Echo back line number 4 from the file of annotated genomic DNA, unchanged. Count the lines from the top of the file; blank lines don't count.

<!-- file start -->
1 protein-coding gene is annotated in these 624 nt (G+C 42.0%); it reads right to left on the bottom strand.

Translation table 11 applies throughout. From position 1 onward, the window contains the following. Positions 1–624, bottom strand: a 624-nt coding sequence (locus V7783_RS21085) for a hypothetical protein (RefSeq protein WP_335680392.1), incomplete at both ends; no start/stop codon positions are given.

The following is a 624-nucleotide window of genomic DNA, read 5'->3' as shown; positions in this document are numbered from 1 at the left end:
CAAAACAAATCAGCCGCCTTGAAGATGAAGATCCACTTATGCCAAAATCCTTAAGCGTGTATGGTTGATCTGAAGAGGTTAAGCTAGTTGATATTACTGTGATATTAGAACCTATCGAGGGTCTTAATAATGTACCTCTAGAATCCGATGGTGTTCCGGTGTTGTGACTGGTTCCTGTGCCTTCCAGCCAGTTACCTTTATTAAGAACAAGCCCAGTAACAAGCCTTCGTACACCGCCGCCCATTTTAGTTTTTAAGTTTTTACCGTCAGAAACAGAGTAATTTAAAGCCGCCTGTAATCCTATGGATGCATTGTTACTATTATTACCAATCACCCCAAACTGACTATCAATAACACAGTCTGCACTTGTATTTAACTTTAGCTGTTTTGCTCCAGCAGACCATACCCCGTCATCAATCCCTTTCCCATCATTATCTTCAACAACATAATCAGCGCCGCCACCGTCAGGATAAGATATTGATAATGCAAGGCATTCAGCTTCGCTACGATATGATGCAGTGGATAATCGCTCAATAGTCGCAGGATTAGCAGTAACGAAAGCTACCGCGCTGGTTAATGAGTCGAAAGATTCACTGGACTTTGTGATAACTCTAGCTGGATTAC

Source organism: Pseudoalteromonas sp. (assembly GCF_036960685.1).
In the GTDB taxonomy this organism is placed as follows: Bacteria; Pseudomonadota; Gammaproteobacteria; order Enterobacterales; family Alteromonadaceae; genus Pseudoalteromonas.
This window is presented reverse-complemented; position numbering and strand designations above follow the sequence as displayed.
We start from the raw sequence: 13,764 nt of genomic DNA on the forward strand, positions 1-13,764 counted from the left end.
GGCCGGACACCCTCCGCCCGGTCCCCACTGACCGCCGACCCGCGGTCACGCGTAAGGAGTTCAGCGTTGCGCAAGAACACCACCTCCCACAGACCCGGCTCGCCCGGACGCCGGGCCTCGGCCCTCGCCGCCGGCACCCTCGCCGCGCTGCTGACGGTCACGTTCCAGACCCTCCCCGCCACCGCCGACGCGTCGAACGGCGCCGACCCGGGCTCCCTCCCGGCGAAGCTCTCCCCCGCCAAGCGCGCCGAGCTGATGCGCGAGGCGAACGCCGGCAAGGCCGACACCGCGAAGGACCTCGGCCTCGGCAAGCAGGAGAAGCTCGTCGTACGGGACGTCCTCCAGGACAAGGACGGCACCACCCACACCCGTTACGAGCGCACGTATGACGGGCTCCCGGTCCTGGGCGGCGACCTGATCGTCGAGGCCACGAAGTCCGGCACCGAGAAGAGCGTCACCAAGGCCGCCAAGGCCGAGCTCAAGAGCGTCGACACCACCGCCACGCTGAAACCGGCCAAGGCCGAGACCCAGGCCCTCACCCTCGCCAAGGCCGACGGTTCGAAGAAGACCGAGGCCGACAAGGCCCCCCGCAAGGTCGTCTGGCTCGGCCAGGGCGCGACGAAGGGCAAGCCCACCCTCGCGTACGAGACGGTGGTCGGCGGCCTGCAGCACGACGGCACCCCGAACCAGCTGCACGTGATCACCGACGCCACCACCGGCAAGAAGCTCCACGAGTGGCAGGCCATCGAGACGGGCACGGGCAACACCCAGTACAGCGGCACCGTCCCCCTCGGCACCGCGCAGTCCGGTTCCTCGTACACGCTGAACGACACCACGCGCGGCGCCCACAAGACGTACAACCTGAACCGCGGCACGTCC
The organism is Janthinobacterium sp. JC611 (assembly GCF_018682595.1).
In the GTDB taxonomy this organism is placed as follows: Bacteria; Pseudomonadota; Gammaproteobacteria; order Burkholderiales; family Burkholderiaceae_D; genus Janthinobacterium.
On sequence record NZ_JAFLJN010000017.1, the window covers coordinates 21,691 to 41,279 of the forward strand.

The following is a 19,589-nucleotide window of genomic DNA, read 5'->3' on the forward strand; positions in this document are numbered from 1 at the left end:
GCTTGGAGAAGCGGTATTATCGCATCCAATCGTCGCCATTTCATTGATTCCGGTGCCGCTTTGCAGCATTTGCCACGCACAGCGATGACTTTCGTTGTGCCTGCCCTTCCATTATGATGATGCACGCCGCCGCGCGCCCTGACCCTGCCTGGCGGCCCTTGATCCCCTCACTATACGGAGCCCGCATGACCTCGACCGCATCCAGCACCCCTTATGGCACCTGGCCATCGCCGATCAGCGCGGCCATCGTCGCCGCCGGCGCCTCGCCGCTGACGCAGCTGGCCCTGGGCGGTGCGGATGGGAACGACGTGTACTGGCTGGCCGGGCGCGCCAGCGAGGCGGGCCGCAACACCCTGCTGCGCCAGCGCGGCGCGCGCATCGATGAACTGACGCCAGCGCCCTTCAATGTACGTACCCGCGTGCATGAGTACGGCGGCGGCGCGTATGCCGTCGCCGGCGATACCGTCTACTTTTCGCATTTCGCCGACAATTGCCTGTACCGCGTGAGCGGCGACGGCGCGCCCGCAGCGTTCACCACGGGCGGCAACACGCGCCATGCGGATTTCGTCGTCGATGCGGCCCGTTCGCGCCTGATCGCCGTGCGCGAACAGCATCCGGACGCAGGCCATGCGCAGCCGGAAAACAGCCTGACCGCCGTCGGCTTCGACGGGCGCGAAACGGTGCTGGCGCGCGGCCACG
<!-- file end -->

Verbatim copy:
CAAAACAAATCAGCCGCCTTGAAGATGAAGATCCACTTATGCCAAAATCCTTAAGCGTGTATGGTTGATCTGAAGAGGTTAAGCTAGTTGATATTACTGTGATATTAGAACCTATCGAGGGTCTTAATAATGTACCTCTAGAATCCGATGGTGTTCCGGTGTTGTGACTGGTTCCTGTGCCTTCCAGCCAGTTACCTTTATTAAGAACAAGCCCAGTAACAAGCCTTCGTACACCGCCGCCCATTTTAGTTTTTAAGTTTTTACCGTCAGAAACAGAGTAATTTAAAGCCGCCTGTAATCCTATGGATGCATTGTTACTATTATTACCAATCACCCCAAACTGACTATCAATAACACAGTCTGCACTTGTATTTAACTTTAGCTGTTTTGCTCCAGCAGACCATACCCCGTCATCAATCCCTTTCCCATCATTATCTTCAACAACATAATCAGCGCCGCCACCGTCAGGATAAGATATTGATAATGCAAGGCATTCAGCTTCGCTACGATATGATGCAGTGGATAATCGCTCAATAGTCGCAGGATTAGCAGTAACGAAAGCTACCGCGCTGGTTAATGAGTCGAAAGATTCACTGGACTTTGTGATAACTCTAGCTGGATTAC